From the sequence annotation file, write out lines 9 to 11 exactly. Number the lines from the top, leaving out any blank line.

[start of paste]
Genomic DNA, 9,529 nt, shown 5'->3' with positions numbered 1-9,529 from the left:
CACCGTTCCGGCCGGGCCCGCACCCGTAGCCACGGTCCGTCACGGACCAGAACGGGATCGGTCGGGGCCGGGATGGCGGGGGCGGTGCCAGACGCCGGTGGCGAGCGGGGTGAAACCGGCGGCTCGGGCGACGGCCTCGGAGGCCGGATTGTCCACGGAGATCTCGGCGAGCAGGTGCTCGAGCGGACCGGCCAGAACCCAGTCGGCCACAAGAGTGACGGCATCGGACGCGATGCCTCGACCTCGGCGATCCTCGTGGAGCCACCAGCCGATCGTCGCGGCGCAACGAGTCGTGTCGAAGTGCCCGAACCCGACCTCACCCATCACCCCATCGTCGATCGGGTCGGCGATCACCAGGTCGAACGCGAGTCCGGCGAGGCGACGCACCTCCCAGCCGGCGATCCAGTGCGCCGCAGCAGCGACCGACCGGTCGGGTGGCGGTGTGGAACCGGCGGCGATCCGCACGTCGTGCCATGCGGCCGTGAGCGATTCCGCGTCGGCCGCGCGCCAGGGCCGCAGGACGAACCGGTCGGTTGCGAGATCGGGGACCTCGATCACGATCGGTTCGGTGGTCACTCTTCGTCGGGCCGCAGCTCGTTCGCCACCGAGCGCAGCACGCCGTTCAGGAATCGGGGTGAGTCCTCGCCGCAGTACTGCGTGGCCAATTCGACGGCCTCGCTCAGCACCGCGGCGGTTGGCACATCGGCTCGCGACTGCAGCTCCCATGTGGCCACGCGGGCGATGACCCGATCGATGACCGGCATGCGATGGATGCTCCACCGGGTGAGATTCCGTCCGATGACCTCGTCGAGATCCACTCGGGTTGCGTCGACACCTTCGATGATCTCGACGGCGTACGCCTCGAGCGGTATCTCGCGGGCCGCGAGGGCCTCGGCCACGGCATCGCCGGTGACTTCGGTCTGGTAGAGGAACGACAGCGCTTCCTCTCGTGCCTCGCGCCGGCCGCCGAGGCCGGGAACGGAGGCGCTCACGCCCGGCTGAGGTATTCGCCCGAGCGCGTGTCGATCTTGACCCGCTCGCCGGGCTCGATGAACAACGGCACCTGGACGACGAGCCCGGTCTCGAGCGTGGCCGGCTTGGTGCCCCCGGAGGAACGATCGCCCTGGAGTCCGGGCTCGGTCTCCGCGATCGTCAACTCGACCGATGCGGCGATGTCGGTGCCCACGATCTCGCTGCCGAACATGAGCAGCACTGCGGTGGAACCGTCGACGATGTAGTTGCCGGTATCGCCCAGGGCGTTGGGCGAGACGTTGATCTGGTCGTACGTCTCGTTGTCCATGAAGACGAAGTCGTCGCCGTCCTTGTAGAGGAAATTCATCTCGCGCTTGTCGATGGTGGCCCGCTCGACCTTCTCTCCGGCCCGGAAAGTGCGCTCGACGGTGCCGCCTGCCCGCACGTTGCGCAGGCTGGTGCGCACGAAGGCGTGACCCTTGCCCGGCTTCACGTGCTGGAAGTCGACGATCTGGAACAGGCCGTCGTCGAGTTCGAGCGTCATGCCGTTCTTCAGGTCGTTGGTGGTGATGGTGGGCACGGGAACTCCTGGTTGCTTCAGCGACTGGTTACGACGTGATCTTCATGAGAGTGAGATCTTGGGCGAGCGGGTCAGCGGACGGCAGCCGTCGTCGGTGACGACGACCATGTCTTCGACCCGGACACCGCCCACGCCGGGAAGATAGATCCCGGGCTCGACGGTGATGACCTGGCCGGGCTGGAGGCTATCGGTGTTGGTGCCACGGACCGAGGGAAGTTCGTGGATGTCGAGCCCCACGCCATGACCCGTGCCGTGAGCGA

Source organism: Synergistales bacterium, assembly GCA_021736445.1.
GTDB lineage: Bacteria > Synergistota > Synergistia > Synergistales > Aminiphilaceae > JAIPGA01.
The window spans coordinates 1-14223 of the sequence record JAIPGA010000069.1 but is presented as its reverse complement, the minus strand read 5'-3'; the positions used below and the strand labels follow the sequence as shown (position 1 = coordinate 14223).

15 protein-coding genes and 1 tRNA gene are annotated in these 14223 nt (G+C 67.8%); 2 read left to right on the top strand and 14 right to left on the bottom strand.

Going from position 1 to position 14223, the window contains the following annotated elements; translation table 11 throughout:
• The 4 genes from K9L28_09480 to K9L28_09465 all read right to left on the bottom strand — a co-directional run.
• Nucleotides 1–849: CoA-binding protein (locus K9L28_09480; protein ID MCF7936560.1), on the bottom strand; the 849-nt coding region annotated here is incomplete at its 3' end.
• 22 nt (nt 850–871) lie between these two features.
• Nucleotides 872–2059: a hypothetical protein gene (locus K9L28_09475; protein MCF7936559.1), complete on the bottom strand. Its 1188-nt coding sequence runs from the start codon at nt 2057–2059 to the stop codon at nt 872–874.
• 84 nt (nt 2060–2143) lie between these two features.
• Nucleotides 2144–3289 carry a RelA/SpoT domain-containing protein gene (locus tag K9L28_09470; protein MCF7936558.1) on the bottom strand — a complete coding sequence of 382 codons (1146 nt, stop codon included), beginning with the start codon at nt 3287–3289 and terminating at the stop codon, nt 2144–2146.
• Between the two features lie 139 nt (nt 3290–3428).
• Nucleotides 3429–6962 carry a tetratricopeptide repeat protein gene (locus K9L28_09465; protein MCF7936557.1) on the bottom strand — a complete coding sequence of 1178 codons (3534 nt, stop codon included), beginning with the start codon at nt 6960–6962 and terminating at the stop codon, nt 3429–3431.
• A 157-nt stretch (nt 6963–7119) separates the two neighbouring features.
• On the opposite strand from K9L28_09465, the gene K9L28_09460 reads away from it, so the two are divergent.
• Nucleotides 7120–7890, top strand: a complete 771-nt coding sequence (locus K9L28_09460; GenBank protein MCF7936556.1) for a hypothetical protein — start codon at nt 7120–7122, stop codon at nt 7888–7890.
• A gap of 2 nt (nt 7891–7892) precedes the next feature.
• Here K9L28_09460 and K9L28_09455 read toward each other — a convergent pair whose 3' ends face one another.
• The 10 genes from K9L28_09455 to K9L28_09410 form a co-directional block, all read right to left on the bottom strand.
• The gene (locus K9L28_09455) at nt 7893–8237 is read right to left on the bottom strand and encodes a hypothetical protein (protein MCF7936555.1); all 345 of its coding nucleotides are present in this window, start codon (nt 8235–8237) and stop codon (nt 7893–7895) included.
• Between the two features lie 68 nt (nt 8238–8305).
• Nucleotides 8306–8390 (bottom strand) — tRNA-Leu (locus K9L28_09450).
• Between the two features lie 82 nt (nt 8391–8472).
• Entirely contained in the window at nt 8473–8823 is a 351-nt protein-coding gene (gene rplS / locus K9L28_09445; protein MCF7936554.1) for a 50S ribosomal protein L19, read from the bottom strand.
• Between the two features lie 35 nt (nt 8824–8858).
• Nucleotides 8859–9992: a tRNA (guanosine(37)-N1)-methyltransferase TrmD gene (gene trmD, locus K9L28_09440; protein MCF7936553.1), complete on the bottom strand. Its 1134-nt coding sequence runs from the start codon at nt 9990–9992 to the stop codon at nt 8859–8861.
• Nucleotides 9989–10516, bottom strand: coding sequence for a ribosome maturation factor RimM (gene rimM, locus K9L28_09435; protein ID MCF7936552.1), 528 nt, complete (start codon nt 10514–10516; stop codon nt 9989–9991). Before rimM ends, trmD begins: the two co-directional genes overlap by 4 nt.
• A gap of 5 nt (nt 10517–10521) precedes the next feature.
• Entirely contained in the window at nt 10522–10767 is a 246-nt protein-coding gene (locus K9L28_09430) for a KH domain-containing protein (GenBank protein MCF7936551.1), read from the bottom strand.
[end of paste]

• Nucleotides 1–849: CoA-binding protein (locus K9L28_09480; protein ID MCF7936560.1), on the bottom strand; the 849-nt coding region annotated here is incomplete at its 3' end.
• 22 nt (nt 850–871) lie between these two features.
• Nucleotides 872–2059: a hypothetical protein gene (locus K9L28_09475; protein MCF7936559.1), complete on the bottom strand. Its 1188-nt coding sequence runs from the start codon at nt 2057–2059 to the stop codon at nt 872–874.